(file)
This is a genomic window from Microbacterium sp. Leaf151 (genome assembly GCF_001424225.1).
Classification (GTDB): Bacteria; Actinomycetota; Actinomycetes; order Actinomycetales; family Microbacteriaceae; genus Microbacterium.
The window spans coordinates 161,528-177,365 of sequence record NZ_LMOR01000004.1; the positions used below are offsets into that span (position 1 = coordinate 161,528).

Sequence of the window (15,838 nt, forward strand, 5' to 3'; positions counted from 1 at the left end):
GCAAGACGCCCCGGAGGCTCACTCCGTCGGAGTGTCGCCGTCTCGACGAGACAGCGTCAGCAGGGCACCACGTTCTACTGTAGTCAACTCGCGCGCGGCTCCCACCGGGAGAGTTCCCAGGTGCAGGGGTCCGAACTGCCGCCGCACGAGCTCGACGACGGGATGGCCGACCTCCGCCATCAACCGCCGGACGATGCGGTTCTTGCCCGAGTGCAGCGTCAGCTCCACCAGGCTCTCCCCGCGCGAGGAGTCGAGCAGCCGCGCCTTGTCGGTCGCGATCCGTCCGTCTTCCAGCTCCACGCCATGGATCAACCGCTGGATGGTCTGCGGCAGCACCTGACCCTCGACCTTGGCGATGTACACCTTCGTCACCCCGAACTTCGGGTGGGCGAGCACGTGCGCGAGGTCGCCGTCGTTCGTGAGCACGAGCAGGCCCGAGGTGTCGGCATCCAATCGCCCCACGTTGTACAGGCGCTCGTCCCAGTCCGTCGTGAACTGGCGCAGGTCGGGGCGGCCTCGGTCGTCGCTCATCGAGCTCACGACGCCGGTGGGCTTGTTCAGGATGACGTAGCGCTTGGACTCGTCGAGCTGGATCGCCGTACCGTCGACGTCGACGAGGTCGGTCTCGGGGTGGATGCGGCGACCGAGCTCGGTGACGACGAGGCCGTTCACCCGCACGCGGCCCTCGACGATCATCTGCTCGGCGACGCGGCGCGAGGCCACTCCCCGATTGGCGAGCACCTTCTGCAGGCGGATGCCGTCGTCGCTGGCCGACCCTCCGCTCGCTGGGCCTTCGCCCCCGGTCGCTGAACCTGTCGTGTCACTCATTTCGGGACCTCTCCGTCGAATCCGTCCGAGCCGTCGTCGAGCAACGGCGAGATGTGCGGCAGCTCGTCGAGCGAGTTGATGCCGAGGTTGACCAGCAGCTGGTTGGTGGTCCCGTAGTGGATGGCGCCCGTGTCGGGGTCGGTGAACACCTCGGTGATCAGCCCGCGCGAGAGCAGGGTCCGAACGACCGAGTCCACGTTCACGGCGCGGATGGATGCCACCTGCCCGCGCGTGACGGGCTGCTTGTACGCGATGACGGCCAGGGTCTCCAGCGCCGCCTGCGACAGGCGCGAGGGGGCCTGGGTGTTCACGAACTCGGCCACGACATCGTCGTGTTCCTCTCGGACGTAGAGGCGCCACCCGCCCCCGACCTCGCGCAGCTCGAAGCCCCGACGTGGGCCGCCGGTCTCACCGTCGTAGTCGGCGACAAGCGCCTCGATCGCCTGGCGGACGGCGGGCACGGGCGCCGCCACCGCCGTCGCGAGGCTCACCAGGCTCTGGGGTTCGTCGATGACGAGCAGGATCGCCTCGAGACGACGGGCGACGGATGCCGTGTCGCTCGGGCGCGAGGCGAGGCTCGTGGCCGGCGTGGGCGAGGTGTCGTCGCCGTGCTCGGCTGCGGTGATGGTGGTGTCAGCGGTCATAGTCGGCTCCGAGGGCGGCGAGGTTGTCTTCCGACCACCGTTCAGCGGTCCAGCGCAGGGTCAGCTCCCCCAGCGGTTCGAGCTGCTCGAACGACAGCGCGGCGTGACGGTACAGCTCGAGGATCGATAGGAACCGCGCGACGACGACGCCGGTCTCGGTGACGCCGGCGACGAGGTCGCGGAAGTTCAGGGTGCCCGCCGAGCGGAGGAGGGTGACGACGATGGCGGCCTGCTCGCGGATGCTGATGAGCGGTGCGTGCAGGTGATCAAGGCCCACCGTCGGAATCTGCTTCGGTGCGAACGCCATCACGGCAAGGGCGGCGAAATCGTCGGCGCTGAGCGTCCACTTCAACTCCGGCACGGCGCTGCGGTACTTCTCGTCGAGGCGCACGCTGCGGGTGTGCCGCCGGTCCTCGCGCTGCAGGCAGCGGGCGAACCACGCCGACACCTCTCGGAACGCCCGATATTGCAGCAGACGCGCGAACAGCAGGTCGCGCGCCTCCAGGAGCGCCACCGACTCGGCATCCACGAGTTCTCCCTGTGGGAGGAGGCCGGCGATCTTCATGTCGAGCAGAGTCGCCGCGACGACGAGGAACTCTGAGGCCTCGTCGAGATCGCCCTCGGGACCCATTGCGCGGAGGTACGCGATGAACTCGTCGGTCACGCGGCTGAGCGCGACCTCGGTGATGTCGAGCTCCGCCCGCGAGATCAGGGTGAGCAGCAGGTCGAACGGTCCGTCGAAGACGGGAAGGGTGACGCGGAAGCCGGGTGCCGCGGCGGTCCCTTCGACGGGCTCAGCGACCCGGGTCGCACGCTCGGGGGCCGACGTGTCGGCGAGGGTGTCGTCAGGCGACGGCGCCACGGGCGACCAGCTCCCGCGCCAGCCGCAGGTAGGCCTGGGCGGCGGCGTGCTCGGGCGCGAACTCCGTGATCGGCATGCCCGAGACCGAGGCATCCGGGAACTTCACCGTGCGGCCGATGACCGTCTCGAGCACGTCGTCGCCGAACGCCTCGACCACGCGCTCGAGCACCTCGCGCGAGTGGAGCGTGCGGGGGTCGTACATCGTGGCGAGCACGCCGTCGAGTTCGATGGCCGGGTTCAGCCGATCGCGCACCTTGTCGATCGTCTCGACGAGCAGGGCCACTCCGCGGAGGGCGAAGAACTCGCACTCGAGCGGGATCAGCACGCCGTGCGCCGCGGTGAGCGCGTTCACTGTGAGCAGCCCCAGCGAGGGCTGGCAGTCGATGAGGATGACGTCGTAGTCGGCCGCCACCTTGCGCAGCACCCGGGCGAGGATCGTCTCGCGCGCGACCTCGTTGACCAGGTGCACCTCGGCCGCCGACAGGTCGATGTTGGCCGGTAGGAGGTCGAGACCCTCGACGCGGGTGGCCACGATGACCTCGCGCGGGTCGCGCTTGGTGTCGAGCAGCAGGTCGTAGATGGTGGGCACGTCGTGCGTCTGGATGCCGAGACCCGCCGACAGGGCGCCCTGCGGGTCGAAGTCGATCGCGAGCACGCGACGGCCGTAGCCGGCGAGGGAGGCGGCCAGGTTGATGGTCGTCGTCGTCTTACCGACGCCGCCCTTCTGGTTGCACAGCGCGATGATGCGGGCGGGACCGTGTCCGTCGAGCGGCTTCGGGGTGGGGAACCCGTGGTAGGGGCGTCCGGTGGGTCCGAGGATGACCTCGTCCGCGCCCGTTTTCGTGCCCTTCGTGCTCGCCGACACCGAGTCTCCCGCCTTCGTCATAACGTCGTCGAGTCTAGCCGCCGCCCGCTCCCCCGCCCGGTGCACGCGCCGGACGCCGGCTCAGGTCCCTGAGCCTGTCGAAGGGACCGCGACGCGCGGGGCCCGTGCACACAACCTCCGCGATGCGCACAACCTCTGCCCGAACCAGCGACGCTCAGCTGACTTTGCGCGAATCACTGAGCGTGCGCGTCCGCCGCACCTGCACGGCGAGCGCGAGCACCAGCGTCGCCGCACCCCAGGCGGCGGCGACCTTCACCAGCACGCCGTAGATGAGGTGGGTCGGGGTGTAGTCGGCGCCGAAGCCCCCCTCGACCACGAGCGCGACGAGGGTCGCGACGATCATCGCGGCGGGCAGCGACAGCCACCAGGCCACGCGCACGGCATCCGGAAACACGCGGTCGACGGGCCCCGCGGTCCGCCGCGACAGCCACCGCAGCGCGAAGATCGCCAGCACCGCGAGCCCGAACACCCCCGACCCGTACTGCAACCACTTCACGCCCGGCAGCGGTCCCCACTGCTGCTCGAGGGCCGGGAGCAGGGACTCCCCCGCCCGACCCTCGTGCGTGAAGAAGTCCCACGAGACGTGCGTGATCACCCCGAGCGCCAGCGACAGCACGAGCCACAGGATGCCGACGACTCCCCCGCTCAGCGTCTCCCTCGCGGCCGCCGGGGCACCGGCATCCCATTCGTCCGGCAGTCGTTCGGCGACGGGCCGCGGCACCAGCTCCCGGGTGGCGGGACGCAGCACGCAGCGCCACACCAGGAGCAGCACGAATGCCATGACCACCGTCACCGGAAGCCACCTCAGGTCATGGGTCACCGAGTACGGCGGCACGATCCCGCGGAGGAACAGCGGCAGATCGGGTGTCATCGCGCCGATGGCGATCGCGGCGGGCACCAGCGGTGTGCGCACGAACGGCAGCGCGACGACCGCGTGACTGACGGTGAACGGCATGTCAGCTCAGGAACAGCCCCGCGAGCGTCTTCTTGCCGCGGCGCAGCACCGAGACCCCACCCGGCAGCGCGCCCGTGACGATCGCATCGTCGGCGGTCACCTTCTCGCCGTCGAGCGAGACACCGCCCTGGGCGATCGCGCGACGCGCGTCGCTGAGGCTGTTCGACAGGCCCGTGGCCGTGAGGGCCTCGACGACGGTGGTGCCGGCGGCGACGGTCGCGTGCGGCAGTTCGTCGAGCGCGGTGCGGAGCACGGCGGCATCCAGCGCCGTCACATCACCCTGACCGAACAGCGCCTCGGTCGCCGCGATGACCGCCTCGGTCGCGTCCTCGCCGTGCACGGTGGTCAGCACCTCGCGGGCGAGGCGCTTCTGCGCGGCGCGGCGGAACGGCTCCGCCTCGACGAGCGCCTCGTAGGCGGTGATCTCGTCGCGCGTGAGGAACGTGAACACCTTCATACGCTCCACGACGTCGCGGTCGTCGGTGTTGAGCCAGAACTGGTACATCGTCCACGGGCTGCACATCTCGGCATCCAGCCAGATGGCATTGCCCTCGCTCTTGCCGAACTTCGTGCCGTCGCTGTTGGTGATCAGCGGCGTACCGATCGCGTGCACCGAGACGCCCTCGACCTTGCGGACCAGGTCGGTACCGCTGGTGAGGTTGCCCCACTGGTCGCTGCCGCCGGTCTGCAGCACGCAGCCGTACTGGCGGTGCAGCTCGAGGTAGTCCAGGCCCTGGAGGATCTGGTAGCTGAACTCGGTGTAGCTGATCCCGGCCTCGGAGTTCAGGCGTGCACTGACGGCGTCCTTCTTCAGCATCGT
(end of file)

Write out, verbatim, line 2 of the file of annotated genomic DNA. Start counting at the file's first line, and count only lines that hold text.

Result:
Classification (GTDB): Bacteria; Actinomycetota; Actinomycetes; order Actinomycetales; family Microbacteriaceae; genus Microbacterium.